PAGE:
Long before I got into cryptography, I studied mechanical and civil engineering; in fact, my bachelor's degree is in ME. It’s a difficult, demanding discipline. One of the things that makes engineering so stressful (get it?) is that it’s really hard to cut corners and get away with it. Eventually, math wins. And you lose.
To wit: San Francisco’s Millennium Tower.
Since the building’s completion in 2009, it has sunk 16 inches (406 mm) into the sand and clay typical of the financial district… and it’s tilting several inches to the northwest. New data from the European Space Agency shows that it has sunk about 2.7 inches (72 mm) in just the last 17 months.
The Tower was constructed on not-great land reclaimed from the Bay. It is perfectly possible to build a skyscraper there… The usual solution is to use a ‘piled raft’ foundation. But unlike its neighbors (181 Fremont and the Salesforce Tower), the MT’s piles don’t reach bedrock. Rather, the piles are (hopefully) held in place by friction. Imagine driving a wooden stake into the sand. Eventually, you can’t push it down any farther, even though it’s only sand beneath you.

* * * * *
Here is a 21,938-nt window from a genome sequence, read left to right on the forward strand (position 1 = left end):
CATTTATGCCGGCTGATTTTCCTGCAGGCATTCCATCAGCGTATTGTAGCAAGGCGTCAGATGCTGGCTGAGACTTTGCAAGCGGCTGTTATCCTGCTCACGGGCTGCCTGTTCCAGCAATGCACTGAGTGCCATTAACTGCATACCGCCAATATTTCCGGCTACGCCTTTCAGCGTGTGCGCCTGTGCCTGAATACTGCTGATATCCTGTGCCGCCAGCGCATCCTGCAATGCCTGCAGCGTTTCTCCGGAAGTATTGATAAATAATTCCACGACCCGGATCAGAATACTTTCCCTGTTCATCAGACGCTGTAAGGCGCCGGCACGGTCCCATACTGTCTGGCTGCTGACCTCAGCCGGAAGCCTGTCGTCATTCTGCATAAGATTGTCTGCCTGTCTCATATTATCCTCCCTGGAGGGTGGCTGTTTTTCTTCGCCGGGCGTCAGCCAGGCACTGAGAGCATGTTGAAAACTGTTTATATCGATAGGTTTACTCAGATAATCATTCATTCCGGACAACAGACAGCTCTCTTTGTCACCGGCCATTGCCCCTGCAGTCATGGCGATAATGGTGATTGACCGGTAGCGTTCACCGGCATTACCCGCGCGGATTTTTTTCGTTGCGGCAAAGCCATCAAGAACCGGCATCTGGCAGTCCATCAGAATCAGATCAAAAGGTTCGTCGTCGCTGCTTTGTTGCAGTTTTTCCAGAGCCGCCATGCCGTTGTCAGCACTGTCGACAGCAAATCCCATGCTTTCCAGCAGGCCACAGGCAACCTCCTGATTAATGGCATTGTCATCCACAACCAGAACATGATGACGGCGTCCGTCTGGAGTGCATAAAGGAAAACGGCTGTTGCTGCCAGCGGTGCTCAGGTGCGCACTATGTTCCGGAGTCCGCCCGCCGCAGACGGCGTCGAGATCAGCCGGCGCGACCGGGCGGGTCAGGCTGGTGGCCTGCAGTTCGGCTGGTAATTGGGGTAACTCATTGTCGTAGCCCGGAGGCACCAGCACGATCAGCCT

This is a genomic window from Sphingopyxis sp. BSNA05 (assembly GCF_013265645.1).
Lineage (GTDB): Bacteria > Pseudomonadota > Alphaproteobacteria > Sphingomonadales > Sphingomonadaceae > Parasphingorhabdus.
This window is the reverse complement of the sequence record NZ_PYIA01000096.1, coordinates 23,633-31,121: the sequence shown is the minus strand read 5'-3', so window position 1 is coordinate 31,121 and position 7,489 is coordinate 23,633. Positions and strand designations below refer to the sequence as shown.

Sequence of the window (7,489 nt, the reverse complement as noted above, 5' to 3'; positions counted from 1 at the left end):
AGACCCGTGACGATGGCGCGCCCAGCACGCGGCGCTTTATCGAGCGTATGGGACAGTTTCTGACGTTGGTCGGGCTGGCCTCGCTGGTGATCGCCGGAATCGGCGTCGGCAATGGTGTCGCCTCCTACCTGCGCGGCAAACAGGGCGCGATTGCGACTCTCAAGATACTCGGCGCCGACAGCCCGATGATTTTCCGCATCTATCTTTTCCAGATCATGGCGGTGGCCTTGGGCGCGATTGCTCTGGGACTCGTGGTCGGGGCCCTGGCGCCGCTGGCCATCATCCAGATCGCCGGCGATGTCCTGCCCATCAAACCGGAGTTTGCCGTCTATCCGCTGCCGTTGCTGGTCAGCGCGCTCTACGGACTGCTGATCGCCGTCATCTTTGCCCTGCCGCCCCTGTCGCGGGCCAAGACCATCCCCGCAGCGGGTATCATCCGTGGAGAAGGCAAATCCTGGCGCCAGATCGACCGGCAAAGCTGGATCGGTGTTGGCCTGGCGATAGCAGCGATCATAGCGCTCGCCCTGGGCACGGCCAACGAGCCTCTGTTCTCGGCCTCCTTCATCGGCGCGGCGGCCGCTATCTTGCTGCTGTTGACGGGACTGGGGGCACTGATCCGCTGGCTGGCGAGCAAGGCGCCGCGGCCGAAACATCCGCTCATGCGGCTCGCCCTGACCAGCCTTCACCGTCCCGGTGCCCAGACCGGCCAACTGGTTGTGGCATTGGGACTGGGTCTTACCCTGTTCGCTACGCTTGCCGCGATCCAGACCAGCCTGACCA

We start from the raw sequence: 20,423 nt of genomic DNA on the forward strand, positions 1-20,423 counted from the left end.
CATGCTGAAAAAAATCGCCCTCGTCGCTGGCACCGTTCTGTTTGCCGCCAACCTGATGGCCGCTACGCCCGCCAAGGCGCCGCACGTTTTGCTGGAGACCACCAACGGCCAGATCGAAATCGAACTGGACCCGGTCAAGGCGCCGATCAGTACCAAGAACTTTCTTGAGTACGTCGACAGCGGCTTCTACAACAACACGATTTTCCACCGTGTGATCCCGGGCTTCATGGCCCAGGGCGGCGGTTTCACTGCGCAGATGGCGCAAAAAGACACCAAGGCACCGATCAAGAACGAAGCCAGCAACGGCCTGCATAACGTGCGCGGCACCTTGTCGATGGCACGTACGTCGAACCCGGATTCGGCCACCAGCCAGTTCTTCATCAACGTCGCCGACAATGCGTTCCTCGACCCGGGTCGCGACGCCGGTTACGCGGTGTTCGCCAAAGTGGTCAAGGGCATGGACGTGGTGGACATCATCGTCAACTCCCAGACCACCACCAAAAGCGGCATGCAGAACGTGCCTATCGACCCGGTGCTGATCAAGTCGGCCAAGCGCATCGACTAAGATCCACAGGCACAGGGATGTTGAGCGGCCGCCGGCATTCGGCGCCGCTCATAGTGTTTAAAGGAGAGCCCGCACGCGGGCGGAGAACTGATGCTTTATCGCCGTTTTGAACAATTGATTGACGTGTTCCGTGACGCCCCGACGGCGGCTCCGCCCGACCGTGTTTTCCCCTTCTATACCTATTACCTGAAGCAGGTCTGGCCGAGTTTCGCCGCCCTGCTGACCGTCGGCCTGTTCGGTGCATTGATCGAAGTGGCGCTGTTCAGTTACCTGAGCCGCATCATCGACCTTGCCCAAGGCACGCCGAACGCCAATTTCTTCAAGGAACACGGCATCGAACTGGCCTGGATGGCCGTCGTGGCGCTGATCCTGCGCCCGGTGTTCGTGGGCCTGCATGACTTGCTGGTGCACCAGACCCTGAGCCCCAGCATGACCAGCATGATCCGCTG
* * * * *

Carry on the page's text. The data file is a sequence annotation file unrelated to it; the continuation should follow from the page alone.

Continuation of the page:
Now, all buildings sink. But MT’s sunk 3x more than expected, and unevenly. The sinking is not stopping or slowing. And that’s bad news because there simply aren’t any good fixes that don’t approach the price of demolishing the building and starting over again.
At Verodin, we see digital “Millennium Towers” almost everywhere we go these days. Huge, weighty edifices of legacy security products that have been stacked up in the hopes of creating “defense in depth”… but because the tools aren’t in place to quantitatively measure their cumulative effectiveness, the whole security tower is essentially built on assumptions. And that, sooner or later, will lead to tears.
Verodin’s working hard to INSTRUMENT security, so CISOs and SOC leads know exactly what’s going on in their environment, and which security products are “load bearing” and which aren’t. And what’s sinking – or tilting. As our digital enterprises get taller and more complex, this type of instrumentation becomes not just a “good idea” – but a matter of corporate survival.